It's Year 2 for manager Kevin Cash with Tampa Bay, and a handful of key acquisitions aimed at upgrading the Rays' offensive punch and depth have the club optimistic it can be even more competitive in the American League East this fall.
Many of the team's biggest questions involve sorting out that depth and making difficult decisions about players who could be pushed out as a result -- at first base, James Loney looks to be the odd man out after the Rays added Logan Morrison and Steve Pearce, but the Rays will be challenged to find a team willing to take on Loney's salary and may have to absorb some of that as part of a trade.
The outfield is even more overloaded -- the team has a strong nucleus in Gold Glove center fielder Kevin Kiermaier, with Steven Souza another everyday player. Newly acquired Corey Dickerson will get work at designated hitter and can help in the outfield, which means either veteran Desmond Jennings -- limited by knee problems throughout last season -- or speedy Brandon Guyer could be moved before the final roster is set.
The Rays lost a key part of their bullpen when former All-Star Jake McGee was traded to Colorado -- that solidifies right-hander Brad Boxberger as the team's closer, but leaves questions in getting to the ninth inning. Right-hander Steve Geltz could be back in a setup role, but newcomers like righties Ryan Webb and Danny Farquhar could take on key roles, with returning pitchers like lefties Xaver Cedeno and Enny Romero also in the mix.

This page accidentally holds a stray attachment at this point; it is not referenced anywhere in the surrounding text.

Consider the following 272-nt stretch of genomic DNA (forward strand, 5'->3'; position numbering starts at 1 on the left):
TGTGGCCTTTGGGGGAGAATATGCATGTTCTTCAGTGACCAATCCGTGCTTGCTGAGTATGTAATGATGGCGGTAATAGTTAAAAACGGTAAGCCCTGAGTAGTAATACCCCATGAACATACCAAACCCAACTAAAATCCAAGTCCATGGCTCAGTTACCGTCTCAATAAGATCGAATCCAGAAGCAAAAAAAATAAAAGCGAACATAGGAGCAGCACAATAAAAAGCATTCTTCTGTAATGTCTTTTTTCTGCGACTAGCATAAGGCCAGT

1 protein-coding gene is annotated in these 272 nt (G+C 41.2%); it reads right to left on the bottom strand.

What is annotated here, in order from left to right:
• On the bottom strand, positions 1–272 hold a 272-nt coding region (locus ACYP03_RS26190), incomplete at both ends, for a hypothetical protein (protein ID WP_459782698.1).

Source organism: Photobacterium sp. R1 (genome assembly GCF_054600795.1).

Tampa Bay has one of baseball's best young prospects in lefty Blake Snell, but the Rays might keep him in the minors for the first few weeks of the season to keep his rights for an extra year before his arbitration clock starts. The starting rotation will have to hold off not only Snell but right-hander Alex Cobb, who could return after the All-Star break. One of those additions could shift a starter like righty Erasmo Ramirez, a pleasant surprise as a new starter last season, into a bullpen role.
Is Curt Casali ready to be the team's primary catcher? His jolt of power late in the season makes him the favorite heading into the season, with his power potential giving him the nod over veteran Rene Rivera, who had almost no offense in 2015 but is better defensively and in handling the Rays' pitching staff. Another option is Hank Conger, who has more of a bat than Rivera but struggled defensively last year, especially against opposing baserunners.
If nothing else, the Rays have to survive the season with much better luck against injuries than they had last season, with key pitchers missing major chunks of the season and offensive regulars sidelined as well.
"I feel like we're a better club this year," Rays president of baseball operations Matt Silverman said at spring training. "Last year, the injury bug really got us. But I look at the club this year and feel like the overall talent level is higher. The talent is there, and the belief is there within the clubhouse. It's just a matter of going out there and winning ballgames."
POSITION BATTLE TO WATCH: The deepest position battle looks to be first base, where Loney returns as a starter but faces challenges from two solid bats acquired in the offseason in Morrison and Pearce.